America's Original Sin

In August 1619, a slave ship captained by Manuel Mendes da Cunha carried 350 Africans toward Vera Cruz, New Spain. Before it arrived, Captain Cunha’s ship was attacked and robbed by an English corsair that then sold about twenty of those Africans in Virginia. It was the first recorded transaction of its kind in the colonies, and thus began slavery in what would become the United States of America.

When the first Africans were sold in the colonies, conscience and tradition gave at least some of the locals pause. Should we really be buying and selling other human beings? Isn’t that against the Faith? The Catholic Church certainly taught that it was. Although many Catholics were slave traders, and many American Catholics would end up owning slaves, the official teaching of the Church was unequivocal: trading and owning humans was a sin that put you in danger of eternal damnation.

These African men and women were bearers of the divine image, just like every other human, and as such, the only proper way to treat them was with love. To treat them as property was an affront to God, and the pronouncements coming from the Vatican made this clear as soon as it becomes an issue.

For example, in 1435, at the beginning of the age of exploration and colonization, Pope Eugene IV issued a papal bull,Sicut Dudum, excoriating “some Christians” for committing “illicit and evil deeds” against the native people of the Canary Islands, including subjecting them to “perpetual slavery” and selling them “to other persons.” Eugene demanded that all the enslaved natives of the Canary Islands be freed within fifteen days, or their captors would be excommunicated. Among the “Over fifty years before Columbus set sail, the Church had prohibited enslaving native peoples.

A series of papal pronouncements reiterating this position followed. As Catholic historian Steve Weidenkopf explains,

In 1537, Pope Paul III (r. 1534-1549) issued a bull,Sublimus Dei, which taught that native peoples were not to be enslaved. In 1591, Gregory XIV (r. 1590-1591) promulgated Cum Sicuti, which was addressed to the bishop of Manila in the Philippines and reiterated his predecessors’ prohibitions against enslaving native peoples. In the seventeenth century, Urban VIII (r. 1623-1644) promulgatedCommissum Nobis(1639) in support of the Spanish king’s (Philip IV) edict prohibiting enslavement of the Indians in the New World.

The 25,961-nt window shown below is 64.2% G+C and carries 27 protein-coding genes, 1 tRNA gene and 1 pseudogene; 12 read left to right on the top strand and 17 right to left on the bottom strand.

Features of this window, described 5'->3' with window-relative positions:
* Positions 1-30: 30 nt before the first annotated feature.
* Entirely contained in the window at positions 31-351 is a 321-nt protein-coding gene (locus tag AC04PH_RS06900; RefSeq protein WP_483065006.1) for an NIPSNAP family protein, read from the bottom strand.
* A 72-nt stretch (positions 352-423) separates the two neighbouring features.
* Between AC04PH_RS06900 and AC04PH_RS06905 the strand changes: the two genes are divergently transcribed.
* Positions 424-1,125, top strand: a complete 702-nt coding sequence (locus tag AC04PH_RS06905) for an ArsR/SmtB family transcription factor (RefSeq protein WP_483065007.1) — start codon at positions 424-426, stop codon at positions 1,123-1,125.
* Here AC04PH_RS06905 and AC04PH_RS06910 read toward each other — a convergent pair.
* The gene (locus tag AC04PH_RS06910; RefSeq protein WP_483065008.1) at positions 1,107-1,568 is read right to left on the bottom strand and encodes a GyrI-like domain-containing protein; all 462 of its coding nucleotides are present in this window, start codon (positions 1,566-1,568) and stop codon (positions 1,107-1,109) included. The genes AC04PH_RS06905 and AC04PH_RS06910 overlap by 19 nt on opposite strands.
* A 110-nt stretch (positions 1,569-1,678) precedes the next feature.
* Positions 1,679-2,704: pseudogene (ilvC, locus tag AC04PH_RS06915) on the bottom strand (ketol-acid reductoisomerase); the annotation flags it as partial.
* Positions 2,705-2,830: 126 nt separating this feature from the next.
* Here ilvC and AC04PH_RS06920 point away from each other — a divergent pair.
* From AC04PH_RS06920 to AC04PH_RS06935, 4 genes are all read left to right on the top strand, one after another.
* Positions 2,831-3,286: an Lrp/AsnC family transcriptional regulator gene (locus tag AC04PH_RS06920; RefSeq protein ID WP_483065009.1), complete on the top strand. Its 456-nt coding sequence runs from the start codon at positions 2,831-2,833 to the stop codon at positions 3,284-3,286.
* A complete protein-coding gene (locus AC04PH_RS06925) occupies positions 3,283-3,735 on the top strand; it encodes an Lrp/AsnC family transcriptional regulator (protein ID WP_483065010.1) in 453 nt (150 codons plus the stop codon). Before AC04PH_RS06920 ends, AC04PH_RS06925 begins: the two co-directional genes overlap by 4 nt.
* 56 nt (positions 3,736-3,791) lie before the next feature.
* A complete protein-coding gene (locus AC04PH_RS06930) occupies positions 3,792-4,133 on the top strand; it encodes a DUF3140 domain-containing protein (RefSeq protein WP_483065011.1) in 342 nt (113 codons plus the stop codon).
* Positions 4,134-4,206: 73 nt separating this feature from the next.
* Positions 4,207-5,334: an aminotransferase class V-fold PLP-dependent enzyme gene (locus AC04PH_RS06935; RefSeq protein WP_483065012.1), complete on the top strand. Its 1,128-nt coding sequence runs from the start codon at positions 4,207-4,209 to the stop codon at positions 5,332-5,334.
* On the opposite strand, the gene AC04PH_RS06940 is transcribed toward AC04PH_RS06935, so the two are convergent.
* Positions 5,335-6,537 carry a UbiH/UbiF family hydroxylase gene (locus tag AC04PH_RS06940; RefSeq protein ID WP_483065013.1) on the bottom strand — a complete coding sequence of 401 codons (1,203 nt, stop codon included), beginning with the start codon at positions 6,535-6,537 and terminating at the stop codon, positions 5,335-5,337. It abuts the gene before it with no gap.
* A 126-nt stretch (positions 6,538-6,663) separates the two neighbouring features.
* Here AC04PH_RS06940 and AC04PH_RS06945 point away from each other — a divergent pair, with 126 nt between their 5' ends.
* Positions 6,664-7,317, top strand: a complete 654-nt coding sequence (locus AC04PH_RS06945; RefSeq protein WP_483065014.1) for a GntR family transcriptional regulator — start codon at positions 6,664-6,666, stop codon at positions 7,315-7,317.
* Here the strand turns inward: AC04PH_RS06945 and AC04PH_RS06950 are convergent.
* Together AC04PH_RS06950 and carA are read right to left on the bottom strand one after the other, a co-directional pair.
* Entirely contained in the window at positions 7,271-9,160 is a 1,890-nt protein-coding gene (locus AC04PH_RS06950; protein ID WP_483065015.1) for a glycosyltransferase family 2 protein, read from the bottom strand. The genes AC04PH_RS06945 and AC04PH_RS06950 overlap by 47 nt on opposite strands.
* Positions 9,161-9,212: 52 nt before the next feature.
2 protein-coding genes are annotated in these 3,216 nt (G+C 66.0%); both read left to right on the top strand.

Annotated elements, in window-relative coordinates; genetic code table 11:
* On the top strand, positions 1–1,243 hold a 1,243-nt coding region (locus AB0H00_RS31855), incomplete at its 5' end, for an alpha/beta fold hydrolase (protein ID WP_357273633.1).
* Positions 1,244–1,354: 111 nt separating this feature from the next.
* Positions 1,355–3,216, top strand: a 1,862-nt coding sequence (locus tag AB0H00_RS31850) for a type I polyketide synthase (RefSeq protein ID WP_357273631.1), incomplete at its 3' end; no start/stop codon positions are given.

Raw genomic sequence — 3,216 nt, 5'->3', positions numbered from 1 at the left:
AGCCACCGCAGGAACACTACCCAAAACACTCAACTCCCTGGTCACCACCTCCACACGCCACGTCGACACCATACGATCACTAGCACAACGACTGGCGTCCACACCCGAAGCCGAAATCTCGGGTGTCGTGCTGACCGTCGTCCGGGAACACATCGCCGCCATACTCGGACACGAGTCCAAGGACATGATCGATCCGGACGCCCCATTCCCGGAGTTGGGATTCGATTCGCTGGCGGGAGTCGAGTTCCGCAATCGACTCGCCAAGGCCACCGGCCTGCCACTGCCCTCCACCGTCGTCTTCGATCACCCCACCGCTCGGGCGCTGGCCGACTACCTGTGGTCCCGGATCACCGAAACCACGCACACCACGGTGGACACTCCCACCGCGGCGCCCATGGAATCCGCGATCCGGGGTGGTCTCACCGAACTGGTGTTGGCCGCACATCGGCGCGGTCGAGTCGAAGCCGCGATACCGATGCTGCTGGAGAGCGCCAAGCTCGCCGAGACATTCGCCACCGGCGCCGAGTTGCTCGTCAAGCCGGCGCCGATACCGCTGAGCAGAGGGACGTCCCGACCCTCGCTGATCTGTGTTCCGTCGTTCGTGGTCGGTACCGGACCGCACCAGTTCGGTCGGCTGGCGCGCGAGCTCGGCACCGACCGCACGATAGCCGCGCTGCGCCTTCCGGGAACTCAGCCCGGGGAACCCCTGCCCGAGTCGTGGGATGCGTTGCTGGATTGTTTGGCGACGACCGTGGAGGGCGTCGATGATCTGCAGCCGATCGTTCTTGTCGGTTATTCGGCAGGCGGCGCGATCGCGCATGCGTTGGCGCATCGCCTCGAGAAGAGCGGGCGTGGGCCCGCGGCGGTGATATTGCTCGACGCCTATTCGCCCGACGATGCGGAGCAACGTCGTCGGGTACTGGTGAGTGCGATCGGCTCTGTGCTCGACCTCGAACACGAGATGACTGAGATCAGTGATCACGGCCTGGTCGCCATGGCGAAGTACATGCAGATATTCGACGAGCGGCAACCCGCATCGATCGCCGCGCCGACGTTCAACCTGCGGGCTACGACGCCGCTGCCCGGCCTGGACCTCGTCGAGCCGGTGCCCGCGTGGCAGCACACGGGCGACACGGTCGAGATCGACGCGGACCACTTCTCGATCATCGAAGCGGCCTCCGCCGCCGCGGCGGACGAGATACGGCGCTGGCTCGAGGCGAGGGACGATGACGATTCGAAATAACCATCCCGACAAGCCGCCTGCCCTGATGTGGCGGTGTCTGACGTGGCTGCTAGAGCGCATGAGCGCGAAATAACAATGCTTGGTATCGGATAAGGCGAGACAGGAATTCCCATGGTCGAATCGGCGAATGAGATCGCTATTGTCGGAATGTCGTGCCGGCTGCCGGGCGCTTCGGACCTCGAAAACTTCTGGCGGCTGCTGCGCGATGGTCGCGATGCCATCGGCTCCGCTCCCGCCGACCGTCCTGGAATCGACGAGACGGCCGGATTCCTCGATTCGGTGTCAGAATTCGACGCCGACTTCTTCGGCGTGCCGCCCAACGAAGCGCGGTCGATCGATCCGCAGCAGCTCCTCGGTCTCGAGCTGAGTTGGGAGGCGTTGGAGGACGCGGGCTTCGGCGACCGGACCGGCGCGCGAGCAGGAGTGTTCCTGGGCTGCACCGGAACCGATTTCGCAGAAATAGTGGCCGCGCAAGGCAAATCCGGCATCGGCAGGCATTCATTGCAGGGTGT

As the African slave trade developed, subsequent popes condemned slavery as well. In 1741, for example, Benedict XIV (r. 1740-1758) issuedImmensa Pastorum, which reiterated that the penalty for enslaving Indians was excommunication. Weidenkopf goes on to note that “papal denunciations of slavery were so harsh and so frequent that the colonial Spanish instituted a law forbidding the publication of papal documents in the colonies without prior royal approval.”

The Protestants in New England didn’t care what the Catholic Church taught, so they didn’t worry about pronouncements from the pope. Scripture was their only guide, so to the Bible they turned for guidance. Or, more accurately, to the Bible they turned for justification. Slavery was making them money, after all, and so it would be helpful if the Bible would support it.

Some colonists tried to accomplish this by arguing that Africans were savage animals that were not fully human and therefore had no souls. That being the case, the colonists argued, Scripture’s clear demands for Christian charity didn’t apply to them. When Jesus said to “do to others what you would have them do to you” (Matt. 7:12), he wasn’t referring to Africans, these people reasoned, because Africans weren’t people. They didn’t rise to the status of “others.”

In using this approach, the Christian colonists were like the religious leader to whom Jesus told the parable of the Good Samaritan. In trying to free himself from the command to “love your neighbor as yourself,” the expert in the law asks Jesus, “Who is my neighbor?”—clearly insinuating that some, such as Samaritans, don’t fall into that category and therefore don’t need to be loved.

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Oct 4th 2022 Donald J. Johnson

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